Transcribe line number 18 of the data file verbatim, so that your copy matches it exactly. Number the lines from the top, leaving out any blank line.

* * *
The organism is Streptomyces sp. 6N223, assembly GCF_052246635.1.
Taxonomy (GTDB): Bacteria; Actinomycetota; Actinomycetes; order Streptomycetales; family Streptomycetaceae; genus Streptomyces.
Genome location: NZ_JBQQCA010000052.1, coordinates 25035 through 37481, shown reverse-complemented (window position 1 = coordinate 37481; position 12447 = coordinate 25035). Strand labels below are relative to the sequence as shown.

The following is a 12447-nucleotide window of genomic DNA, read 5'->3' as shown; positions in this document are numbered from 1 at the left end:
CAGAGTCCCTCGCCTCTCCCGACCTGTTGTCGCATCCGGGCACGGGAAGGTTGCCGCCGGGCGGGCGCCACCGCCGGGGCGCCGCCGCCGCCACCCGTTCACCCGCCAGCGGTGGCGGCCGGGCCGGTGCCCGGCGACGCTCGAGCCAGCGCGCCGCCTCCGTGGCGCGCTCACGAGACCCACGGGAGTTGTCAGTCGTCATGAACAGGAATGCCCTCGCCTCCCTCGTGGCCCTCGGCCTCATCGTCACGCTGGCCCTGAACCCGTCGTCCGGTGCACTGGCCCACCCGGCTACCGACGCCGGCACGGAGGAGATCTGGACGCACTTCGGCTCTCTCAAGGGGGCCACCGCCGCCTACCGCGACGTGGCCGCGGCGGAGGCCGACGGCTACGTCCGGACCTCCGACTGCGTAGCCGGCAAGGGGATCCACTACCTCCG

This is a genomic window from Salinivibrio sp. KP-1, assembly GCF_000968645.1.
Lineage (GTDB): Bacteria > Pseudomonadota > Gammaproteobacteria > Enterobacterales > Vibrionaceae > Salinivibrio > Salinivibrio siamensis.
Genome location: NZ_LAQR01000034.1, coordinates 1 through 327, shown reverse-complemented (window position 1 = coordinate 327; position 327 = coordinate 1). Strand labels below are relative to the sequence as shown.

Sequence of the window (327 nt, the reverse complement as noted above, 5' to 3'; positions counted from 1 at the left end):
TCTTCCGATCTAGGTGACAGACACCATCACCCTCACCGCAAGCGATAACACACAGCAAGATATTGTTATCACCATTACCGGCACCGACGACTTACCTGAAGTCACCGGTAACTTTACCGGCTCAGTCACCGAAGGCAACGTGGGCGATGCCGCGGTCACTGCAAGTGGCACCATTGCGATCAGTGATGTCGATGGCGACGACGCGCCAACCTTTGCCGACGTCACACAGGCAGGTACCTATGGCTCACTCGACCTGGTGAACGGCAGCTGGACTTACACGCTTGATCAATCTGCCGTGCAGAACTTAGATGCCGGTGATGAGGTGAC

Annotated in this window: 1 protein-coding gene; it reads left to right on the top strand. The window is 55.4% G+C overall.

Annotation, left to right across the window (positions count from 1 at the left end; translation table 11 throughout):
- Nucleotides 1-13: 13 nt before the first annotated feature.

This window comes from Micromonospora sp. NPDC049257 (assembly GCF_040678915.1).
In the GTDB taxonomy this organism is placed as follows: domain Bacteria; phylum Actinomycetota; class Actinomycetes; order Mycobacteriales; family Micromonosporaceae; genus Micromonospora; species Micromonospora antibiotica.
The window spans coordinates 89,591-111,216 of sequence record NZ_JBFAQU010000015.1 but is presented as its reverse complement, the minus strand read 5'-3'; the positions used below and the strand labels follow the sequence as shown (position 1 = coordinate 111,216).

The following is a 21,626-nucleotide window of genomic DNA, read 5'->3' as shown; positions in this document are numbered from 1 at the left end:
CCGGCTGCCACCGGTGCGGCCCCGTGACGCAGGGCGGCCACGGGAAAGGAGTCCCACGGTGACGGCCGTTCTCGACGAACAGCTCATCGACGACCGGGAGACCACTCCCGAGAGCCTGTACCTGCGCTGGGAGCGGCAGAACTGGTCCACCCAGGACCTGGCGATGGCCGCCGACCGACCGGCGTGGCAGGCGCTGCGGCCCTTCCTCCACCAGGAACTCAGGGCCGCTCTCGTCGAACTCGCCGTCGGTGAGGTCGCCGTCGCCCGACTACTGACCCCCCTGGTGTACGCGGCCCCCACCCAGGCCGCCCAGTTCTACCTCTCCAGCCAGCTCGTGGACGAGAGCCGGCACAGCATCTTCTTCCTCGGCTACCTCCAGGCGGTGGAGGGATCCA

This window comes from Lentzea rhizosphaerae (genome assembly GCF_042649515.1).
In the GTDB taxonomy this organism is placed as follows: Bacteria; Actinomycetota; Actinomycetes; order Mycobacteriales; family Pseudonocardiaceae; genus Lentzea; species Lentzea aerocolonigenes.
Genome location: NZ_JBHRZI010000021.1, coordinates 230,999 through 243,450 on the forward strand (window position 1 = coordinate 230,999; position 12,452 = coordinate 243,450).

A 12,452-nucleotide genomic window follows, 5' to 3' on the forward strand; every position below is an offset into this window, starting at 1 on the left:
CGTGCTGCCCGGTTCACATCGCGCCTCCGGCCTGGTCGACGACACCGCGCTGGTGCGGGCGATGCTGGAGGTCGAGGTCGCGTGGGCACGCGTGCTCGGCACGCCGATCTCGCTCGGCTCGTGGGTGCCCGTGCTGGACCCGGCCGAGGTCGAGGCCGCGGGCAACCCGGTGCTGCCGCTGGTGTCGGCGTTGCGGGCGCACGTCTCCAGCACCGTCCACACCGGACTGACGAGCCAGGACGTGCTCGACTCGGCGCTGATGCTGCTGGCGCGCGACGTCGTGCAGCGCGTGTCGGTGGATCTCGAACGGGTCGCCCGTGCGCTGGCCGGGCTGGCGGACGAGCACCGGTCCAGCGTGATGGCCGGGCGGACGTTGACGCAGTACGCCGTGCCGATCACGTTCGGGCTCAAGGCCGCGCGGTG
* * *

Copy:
CCGGCTGCCACCGGTGCGGCCCCGTGACGCAGGGCGGCCACGGGAAAGGAGTCCCACGGTGACGGCCGTTCTCGACGAACAGCTCATCGACGACCGGGAGACCACTCCCGAGAGCCTGTACCTGCGCTGGGAGCGGCAGAACTGGTCCACCCAGGACCTGGCGATGGCCGCCGACCGACCGGCGTGGCAGGCGCTGCGGCCCTTCCTCCACCAGGAACTCAGGGCCGCTCTCGTCGAACTCGCCGTCGGTGAGGTCGCCGTCGCCCGACTACTGACCCCCCTGGTGTACGCGGCCCCCACCCAGGCCGCCCAGTTCTACCTCTCCAGCCAGCTCGTGGACGAGAGCCGGCACAGCATCTTCTTCCTCGGCTACCTCCAGGCGGTGGAGGGATCCA